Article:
Mission San Xavier del Bac, built in 1783, is considered the best example of Spanish Colonial architecture in the United States. With its elegant white stucco and ornately decorated entrance, this historic site is breathtaking inside and out and full of rich, fascinating history. Located south of downtown Tucson on the Tohono O’odham Nation Reservation, the Mission is still actively run by Franciscans and is open to the public daily except during church services.
DeGrazia Gallery in the Sun
Once the home of iconic Italian American artist, Ettore “Ted” DeGrazia, the DeGrazia Gallery in the Sun’s adobe homes is now a museum celebrating his art and the surrounding desert beauty. DeGrazia has been called the world’s most reproduced artist for his iconic and colourful images of Native American children and other Western scenes. The DeGrazia Gallery was another manifestation of how he saw the American Southwest with hand-painted murals on every wall.
Wilcox and Sonoita
South of Tucson, Wilcox and Sonoita’s high desert conditions place Arizona on the map as a major player for wine regions. Comparable to California and Argentina climates with their vast valley farmlands, Southern Arizona’s wine country produces nearly three-quarters of the state’s grapes and has produced award-winning Sauvignon Blanc, Cabernet Sauvignon, and Merlot varietals. Sonoita was the first location in Arizona to be designated as an American Viticultural Area.
El Charro Café
Established in 1922, El Charro Café is the nation’s oldest Mexican restaurant in continuous operation by the same family. Monica Flin, the founder of El Charro, is credited as being the inventor of the Chimichanga when she accidentally dropped a burro into a deep fryer.
Sonoran Hot Dog
A Sonoran Hot Dog is a must-try. It consists of a grilled bacon-wrapped hot dog, served on a bolillo-style bun, and topped with pinto beans, onions, tomatoes, and a variety of additional toppings including mayonnaise, mustard, and jalapeno salsa.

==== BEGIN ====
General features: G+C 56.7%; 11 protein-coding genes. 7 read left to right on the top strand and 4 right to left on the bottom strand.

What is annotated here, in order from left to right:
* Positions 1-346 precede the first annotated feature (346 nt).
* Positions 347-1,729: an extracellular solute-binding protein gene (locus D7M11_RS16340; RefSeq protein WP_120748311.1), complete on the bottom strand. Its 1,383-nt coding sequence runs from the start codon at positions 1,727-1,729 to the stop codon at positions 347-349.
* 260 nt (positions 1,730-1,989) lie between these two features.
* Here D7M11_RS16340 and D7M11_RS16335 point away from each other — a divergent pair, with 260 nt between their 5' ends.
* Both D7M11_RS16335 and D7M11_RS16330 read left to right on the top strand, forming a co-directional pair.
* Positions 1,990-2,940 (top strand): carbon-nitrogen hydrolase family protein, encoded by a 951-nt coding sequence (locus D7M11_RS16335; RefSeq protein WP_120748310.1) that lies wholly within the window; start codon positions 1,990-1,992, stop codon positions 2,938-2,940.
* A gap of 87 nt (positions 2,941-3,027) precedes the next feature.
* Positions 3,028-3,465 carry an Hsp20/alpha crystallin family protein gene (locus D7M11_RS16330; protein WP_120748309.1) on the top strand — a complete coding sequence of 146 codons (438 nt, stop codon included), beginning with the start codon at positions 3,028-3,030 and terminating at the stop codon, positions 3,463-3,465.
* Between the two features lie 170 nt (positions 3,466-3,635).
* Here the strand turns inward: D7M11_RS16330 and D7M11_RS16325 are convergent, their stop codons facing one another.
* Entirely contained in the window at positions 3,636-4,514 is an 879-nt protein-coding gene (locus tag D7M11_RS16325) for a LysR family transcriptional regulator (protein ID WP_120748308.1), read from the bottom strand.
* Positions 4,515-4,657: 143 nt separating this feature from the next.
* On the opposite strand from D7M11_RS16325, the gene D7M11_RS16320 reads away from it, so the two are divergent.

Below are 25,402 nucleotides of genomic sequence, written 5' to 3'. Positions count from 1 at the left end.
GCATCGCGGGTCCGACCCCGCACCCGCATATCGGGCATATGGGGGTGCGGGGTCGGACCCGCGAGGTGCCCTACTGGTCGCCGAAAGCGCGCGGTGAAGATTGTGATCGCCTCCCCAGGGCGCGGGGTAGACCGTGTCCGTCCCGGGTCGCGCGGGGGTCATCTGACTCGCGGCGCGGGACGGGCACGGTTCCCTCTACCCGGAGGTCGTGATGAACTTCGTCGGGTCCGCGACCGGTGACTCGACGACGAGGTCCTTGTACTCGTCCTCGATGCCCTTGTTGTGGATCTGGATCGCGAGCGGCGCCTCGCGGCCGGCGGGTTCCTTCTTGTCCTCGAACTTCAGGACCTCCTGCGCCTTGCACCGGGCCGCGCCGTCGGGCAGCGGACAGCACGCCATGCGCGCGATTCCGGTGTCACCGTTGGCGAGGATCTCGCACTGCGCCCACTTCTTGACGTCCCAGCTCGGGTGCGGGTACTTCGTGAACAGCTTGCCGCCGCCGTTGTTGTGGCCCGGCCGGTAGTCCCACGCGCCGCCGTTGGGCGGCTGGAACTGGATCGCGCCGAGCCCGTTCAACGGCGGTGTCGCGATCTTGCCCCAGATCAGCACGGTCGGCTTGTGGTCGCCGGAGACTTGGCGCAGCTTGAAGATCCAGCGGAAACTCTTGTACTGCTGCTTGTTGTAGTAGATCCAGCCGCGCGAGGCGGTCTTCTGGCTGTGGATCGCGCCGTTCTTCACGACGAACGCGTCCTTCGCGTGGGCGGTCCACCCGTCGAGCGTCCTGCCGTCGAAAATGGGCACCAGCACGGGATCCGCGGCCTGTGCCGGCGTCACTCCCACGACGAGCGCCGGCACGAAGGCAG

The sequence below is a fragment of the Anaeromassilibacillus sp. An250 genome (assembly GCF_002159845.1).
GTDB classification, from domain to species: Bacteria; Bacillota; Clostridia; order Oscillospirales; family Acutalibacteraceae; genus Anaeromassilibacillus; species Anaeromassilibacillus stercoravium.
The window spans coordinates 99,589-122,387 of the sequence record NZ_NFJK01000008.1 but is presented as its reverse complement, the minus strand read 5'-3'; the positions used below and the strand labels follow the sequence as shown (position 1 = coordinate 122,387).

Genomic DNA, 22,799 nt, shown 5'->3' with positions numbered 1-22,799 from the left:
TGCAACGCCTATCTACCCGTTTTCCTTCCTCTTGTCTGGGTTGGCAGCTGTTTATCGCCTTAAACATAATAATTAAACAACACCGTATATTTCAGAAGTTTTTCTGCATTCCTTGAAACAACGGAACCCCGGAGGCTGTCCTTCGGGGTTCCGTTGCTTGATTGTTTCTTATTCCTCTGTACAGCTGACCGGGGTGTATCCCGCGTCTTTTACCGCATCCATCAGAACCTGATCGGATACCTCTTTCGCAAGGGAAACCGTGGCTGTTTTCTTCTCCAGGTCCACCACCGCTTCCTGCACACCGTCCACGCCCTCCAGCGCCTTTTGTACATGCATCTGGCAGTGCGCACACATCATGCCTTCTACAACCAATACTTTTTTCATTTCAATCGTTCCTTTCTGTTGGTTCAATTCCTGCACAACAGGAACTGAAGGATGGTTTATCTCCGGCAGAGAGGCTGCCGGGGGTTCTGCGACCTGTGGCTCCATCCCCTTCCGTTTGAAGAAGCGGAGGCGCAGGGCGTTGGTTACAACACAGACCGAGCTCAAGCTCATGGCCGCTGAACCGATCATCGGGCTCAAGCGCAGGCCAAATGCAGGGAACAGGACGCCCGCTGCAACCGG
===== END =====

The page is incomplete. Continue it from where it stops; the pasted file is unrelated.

The amazing crusts and chewy interior of Barrio Bread showcases the art and science of Don Guerra’s passion for baking and commitment to community. Dedicated to quality, ARTisan bread, created with centuries-old baking techniques and locally grown heritage grains.
Arizona is a place where it’s easy to combine outdoor exploration and urban culture.
Experienced adventure companies and outfitters can escort groups to some of Arizona’s most beautiful places—from Jeep tours in Sedona to float trips on the Colorado River to horseback treks in Monument Valley. Such photogenic endeavours can be seamlessly augmented by museum visits and memorable meals in the cosmopolitan centres of Phoenix, Scottsdale and Tucson.
Arizona also caters to lovers of wine, golf, astronomy, Old West history, professional sports, luxury spas and shopping. Aficionados of the latter can peruse fashion centres, designer outlets, art galleries and vintage boutiques.
So, sure, the Grand Canyon—one of the Seven Wonders of the Natural World—is something no visitor to Arizona should miss. But it’s far from the only thing that makes Arizona grand.